So, by some miracle you've already got your hands on an Ableton Push (see our review). And you have a copy of Ableton Live 9 Suite complete with all the max4live goodness it contains. You've had a good play with the Push and put the step sequencer and scale modes through their paces...
But you want more. You want to keep up with all those Monome kids and their fancy grid-based, algorithmic step sequencers, right?
Well, that's what I wanted to do, so armed with a vaguest knowledge of max4live and an Internet connection I set out to find the way.
First we need to see how the various components of Live fit together to turn it into a programmable, reconfigurable environment, rather than a simple point-and-click driven application we're accustomed to. Cue diagram:
We have several parts in our system:
The Live Application. This is where your music lives.
The Live Application Programming Interface (API) - this is the part of Live that exposes all your clips, the mixer, devices, transport controls - basically everything in your Live Set - to outside programs. Using the API we can manipulate these elements in two ways:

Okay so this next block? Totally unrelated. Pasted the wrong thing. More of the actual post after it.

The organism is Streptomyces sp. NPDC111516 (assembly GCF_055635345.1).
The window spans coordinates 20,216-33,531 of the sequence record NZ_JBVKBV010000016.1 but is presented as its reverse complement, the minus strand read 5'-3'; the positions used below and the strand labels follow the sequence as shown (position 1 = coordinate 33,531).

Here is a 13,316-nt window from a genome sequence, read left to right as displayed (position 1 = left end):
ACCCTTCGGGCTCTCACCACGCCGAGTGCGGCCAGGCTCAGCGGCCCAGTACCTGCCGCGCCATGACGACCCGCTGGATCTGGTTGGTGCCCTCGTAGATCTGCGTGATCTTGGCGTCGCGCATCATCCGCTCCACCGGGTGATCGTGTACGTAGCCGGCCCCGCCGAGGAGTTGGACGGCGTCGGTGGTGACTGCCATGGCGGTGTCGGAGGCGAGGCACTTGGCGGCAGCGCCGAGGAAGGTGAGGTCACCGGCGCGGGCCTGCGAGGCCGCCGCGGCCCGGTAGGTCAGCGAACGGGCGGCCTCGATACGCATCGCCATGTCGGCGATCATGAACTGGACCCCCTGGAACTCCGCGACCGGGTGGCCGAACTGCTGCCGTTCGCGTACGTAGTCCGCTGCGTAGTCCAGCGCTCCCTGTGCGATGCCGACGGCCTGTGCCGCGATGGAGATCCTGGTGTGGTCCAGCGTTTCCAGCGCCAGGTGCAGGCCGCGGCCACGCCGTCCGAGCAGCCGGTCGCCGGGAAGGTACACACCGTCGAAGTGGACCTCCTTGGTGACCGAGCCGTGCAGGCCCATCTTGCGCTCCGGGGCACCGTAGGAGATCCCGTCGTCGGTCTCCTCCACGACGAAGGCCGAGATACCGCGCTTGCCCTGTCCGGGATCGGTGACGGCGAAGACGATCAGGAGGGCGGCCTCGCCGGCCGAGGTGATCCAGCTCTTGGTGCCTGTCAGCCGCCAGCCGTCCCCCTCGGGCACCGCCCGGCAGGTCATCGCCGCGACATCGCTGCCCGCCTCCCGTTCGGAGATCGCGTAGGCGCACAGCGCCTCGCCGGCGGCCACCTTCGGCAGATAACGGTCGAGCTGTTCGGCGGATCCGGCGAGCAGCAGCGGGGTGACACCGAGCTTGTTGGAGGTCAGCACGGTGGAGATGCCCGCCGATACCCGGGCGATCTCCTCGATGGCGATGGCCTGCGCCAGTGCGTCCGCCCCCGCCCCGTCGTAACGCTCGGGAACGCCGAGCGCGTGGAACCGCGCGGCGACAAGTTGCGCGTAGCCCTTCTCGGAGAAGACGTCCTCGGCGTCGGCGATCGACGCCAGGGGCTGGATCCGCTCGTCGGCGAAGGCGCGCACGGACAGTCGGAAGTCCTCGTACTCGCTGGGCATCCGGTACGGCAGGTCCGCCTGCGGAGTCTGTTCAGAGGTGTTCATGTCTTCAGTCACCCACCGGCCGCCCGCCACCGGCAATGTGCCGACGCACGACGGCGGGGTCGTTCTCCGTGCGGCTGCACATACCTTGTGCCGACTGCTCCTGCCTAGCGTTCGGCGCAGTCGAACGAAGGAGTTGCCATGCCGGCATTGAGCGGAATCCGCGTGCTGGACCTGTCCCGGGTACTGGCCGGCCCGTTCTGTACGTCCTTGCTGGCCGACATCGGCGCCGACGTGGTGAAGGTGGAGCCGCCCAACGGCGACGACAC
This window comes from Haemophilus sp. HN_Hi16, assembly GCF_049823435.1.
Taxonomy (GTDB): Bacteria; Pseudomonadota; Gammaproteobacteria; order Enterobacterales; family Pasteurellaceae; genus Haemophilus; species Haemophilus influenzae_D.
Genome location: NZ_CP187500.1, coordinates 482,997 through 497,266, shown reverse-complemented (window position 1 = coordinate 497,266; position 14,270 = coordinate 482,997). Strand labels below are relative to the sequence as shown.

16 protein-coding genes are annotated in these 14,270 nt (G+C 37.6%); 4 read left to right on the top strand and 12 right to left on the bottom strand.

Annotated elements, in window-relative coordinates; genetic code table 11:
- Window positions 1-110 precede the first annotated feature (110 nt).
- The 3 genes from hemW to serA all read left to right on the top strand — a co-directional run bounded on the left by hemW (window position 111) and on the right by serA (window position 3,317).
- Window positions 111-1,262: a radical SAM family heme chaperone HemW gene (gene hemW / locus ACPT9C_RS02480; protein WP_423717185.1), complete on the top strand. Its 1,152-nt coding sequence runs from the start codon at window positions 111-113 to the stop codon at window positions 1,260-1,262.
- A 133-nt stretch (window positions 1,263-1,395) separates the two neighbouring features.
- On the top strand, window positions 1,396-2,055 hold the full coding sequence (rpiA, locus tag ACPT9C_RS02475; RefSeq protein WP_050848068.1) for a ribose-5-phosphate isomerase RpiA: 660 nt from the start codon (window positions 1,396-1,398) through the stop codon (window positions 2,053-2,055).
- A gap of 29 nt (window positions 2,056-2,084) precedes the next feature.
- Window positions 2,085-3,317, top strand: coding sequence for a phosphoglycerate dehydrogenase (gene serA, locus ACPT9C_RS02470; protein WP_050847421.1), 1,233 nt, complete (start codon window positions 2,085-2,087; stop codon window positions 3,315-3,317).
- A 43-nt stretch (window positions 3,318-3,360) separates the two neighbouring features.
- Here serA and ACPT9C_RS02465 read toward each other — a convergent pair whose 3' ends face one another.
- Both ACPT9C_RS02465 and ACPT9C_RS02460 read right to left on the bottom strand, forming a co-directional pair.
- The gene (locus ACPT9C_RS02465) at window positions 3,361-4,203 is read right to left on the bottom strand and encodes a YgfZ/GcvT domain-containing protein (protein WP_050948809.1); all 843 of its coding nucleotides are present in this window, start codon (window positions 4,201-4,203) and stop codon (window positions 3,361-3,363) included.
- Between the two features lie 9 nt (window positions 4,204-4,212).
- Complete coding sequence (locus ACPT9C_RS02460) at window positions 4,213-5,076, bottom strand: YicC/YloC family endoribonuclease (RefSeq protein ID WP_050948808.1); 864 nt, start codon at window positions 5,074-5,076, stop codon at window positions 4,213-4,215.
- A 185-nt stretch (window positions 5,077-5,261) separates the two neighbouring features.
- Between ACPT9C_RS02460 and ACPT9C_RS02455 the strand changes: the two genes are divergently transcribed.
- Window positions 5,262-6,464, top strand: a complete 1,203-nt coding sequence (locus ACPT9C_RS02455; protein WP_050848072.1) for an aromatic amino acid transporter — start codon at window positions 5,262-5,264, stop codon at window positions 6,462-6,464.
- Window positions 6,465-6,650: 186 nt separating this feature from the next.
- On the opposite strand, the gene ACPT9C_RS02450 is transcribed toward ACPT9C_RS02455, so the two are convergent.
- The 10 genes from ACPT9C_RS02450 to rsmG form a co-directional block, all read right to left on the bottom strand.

Using max4live - programs written in the max programming language
Using controller scripts - written in the Python programming language
The Push controller. This communicates with Live via a special set of Python scripts.
...and, in a final twist, these scripts also expose an API to max4live.
(If you don't know any Python, don't worry - we won't be going anywhere near that! I'm sure it's a lovely language and all, but unfortunately the controller scripts are encrypted, entirely undocumented and changing them is unsupported by Ableton. However if you do feel like taking the plunge, visit Julien Bayle's Live 9 MIDI Remote scripts site.)
The interesting upshot of this Controller-Scripts-API model, with max4live mediating between them, is that the the Push control surface is just that - a fairly generic MIDI control surface that just sends and receives notes, Continuous Controllers and System Exclusive data. The actual magic that runs the step sequencer, the session view, instant mapping of device parameters and so on happens in the Controller Scripts that sit between the Push USB port and Live's API. Even the messages displayed on the Push's screen are defined in, and sent to the Push by, these scripts.
Which is brilliant for us, because we never have to worry about looking up arcane hexadecimal numbers in the blurry back pages of a manual (remember how much fun that used to be?). In theory we should have a nice well-documented and clearly named functions to pipe messages between max4live and the Push. Now, while I'm certain such documentation exists in Ableton's office, I'm sad to say it hasn't found its way onto the Internet, yet.
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Moritz runs us through some of the features of the final system